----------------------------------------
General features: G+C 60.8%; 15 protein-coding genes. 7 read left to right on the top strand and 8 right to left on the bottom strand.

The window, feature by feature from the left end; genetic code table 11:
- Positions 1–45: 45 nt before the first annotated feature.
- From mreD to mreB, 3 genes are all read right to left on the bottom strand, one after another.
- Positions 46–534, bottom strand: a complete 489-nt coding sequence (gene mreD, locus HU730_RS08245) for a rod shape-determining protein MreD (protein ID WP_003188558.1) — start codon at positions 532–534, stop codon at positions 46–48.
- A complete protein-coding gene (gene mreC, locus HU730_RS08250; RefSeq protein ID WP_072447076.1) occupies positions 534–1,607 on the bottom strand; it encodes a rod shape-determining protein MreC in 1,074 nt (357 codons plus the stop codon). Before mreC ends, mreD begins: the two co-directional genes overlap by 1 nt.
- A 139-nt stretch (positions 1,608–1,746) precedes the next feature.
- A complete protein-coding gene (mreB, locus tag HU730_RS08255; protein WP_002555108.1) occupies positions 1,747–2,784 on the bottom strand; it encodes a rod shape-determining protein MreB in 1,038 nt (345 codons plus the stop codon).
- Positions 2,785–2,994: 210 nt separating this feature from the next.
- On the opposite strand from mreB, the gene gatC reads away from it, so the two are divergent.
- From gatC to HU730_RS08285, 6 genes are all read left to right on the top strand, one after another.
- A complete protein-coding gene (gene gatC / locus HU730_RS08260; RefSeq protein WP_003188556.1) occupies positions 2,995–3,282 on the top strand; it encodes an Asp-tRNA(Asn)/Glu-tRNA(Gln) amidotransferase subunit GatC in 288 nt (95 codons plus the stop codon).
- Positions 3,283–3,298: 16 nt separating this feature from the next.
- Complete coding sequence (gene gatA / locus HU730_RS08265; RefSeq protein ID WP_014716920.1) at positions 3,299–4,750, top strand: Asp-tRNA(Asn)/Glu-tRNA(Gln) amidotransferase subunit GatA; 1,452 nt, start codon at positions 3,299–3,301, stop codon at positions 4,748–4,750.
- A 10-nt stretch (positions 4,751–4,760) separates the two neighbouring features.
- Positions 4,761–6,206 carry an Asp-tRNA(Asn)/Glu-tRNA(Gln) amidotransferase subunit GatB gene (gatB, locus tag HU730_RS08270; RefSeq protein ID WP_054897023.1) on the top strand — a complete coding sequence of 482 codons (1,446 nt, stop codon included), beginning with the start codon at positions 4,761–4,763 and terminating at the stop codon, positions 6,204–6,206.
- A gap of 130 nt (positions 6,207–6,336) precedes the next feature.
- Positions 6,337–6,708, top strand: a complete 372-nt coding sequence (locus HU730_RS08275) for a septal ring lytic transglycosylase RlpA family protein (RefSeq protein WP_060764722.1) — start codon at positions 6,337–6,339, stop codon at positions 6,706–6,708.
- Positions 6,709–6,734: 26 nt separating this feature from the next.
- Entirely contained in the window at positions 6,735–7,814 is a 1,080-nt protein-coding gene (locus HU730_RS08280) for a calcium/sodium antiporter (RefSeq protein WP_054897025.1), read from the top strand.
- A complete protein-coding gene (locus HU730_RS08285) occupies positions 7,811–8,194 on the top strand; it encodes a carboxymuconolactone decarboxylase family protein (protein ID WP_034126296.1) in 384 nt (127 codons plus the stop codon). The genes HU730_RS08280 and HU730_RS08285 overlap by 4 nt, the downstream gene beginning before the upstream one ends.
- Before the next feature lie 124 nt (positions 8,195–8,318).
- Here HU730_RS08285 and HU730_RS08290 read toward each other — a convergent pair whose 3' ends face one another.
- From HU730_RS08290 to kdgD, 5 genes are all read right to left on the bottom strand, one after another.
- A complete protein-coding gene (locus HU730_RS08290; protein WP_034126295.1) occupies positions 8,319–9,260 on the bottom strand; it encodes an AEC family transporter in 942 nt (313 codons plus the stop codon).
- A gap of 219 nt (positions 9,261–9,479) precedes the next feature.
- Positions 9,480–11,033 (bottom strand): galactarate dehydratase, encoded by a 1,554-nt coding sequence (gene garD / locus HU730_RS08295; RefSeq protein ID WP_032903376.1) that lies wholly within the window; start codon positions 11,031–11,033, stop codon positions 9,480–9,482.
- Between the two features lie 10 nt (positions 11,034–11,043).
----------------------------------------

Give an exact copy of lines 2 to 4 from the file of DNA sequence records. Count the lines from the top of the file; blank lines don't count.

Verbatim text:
The window, feature by feature from the left end; genetic code table 11:
- Positions 1–45: 45 nt before the first annotated feature.
- From mreD to mreB, 3 genes are all read right to left on the bottom strand, one after another.